Kyrie eleison, kyrie eleison. The cantors repeated the seven-syllable phrase endlessly to a medieval tune, while the priests chanted prayers and swung a chalice of incense in our direction. At just past dusk on 16 January, vespers had commenced in the monastery of Aghios Antonios, on the peak of Mount Kefalos, high over the east coast of Paros.
The monastery is usually closed, but it was a special occasion, the eve of Saint Anthony’s name day. And Anthony is an important saint in the Aegean, believed to protect fishermen when they go out to sea. The tiny old church slowly filled until it seemed the entire village of Marpissa had made the trek.
Most came in cars, crawling up the dirt road that circles around the back of the hill, but I’d walked up with a small group of women and an agori, taking the foot path that leads through a lush pine forest. The monastery gates were open, the terrace festooned with colourful flags and scented with wild sage. Heavy clouds hung overhead, but there was no rain. Lord, have mercy!
Leading the service were two priests, one elder and one younger. Both had long hair, beards and glasses and wore floor-length silk brocade robes. Over his robe, the young one wore a piece of cloth known as the stole, which represents his power.
On hand were many of the older residents of Marpissa, but also some young adults and a handful of children, including the altar boy, whose almond-shaped eyes glistened with the reflection of hundreds of candles. For me, a foreigner new to Greek Orthodoxy, attending vespers in a landmark church was a hypnotic experience.
The monastery, built in the sixteenth century, was traditionally home to a few monks and on this special weekend their residence was open for viewing. In the kitchen, a fresh bucket of water had been drawn from the well, and a mesh basket swung from a hook on the ceiling. Before electricity arrived on the island, my friend informed me, such baskets were hung in a spot exposed to the north wind, keeping fish fresh for days. These days, no one lives in the monastery year-round.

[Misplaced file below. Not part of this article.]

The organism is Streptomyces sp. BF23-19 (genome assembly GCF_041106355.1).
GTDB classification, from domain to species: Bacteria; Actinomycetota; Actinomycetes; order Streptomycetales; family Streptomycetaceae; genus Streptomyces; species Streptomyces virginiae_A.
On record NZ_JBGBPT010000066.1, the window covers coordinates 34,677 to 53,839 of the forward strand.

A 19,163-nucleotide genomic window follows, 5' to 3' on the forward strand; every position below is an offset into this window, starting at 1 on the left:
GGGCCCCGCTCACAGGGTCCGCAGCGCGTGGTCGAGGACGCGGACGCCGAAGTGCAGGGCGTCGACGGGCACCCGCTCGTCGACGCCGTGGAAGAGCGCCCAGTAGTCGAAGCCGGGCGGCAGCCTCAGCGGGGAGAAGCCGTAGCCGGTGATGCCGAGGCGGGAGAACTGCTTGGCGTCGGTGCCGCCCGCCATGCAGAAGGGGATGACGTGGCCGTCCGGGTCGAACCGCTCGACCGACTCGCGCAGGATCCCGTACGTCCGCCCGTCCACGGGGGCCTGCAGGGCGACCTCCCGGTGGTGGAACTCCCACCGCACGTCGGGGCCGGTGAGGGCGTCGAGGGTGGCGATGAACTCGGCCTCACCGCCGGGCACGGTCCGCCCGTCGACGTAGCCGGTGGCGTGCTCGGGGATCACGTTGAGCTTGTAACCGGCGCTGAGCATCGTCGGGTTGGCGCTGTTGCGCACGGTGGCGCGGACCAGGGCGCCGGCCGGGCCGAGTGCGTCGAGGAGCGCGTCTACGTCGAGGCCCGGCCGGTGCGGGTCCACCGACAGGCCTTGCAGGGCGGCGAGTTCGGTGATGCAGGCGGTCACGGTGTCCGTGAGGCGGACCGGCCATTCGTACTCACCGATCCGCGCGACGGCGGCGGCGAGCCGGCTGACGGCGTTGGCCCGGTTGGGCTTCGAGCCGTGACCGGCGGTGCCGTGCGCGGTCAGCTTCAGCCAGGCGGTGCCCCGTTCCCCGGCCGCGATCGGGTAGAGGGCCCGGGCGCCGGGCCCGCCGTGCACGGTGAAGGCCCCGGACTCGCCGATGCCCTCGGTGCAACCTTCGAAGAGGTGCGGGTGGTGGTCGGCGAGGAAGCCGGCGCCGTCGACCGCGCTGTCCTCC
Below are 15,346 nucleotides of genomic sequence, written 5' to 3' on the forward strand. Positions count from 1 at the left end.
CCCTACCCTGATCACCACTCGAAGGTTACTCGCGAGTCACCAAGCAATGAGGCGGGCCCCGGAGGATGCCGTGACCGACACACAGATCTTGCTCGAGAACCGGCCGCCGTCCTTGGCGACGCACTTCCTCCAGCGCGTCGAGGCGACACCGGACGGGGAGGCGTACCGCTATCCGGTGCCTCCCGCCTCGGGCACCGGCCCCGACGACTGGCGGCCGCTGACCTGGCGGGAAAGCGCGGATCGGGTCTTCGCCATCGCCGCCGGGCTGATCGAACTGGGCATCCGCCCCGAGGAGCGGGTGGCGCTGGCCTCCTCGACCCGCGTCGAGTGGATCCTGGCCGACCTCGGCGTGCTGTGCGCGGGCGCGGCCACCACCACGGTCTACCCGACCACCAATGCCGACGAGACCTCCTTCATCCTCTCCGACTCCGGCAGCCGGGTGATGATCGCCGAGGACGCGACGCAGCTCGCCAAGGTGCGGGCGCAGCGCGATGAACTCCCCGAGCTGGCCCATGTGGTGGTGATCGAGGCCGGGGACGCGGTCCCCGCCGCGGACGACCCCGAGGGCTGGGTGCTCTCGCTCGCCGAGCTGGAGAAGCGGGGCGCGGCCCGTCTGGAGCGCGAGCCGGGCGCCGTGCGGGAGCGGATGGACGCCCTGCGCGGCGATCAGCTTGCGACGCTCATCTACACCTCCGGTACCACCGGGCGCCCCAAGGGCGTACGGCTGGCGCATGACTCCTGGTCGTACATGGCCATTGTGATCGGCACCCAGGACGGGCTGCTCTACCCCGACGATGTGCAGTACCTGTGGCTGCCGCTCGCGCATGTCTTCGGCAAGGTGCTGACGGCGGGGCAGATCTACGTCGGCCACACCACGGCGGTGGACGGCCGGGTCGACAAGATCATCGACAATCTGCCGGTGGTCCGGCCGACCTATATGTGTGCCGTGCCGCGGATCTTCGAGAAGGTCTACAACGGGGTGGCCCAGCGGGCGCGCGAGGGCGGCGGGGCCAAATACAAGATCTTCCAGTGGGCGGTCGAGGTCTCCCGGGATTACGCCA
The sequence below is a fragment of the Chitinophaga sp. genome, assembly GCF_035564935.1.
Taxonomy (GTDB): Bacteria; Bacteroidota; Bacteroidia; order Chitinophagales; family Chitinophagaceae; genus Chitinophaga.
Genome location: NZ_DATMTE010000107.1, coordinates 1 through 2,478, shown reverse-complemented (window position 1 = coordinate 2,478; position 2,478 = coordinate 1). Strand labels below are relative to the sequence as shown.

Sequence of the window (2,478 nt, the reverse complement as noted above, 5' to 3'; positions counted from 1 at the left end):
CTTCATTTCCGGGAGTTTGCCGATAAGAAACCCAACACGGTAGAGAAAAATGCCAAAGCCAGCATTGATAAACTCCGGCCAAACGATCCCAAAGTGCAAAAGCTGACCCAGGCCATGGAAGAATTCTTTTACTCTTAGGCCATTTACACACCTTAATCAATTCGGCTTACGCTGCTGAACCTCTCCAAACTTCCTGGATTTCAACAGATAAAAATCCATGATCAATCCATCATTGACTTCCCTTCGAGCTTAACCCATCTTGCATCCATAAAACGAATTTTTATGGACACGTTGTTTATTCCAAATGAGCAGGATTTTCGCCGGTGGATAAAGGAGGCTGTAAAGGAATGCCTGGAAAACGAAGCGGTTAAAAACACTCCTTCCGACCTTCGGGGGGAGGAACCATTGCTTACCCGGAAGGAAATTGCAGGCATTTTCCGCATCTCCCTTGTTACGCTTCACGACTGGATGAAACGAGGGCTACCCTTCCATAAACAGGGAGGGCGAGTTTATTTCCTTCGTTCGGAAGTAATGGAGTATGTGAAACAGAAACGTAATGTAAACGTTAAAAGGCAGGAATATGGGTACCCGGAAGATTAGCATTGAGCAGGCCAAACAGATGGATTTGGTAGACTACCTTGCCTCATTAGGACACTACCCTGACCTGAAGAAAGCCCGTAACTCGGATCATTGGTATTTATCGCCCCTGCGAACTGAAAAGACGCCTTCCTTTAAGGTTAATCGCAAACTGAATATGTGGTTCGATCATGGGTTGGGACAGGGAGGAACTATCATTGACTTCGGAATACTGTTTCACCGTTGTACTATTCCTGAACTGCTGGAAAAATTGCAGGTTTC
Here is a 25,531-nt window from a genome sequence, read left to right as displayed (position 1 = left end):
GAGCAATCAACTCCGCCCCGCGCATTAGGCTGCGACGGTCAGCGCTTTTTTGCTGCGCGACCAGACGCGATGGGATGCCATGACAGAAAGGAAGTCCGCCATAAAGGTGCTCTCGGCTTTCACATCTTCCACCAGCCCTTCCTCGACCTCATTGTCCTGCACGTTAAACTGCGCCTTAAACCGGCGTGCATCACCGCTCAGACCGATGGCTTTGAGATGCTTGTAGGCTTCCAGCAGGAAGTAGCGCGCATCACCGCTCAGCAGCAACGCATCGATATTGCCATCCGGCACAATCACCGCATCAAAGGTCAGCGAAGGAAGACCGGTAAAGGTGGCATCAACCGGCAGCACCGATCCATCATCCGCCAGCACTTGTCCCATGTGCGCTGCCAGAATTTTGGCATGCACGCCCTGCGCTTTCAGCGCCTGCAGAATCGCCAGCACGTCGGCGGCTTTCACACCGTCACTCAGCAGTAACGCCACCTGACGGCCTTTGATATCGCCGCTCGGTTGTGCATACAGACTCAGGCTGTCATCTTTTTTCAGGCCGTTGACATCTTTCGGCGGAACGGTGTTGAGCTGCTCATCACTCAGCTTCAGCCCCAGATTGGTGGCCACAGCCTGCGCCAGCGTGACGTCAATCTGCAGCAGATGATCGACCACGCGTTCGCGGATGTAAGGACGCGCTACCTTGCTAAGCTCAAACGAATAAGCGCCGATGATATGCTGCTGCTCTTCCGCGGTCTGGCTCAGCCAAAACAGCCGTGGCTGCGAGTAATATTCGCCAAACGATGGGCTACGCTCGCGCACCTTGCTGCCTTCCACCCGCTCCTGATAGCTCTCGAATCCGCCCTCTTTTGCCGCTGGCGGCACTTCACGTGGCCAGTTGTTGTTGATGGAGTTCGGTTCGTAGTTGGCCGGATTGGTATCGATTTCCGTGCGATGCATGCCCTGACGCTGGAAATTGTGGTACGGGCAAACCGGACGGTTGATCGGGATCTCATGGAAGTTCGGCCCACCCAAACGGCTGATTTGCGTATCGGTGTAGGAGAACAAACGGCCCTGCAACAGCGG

During the service, the villagers sat in wooden chairs lining the walls, paying keen attention. Occasionally someone would step forward to light a candle, then walk out again, stopping to wish a friend, “Xronia polla.” One woman sang along to a common prayer; men coughed as the pungent incense coiled in their throats. As he watched the priests, waiting for cues, the altar boy’s gaze was full of wonder, his black bangs framing a symmetrical face right out of an Italian Renaissance painting.
Toward the end of the service, the elder priest brought out the Virgin Mary, paraded around the room and then placed the icon on a table filled with round loaves of holy bread. A man with a long stick lit the seven-candle chandelier that hung near the iconostasis. When he reached the last candle, it wouldn’t light. He tried over and over, displaying faith that sooner or later it would catch. Finally, it did.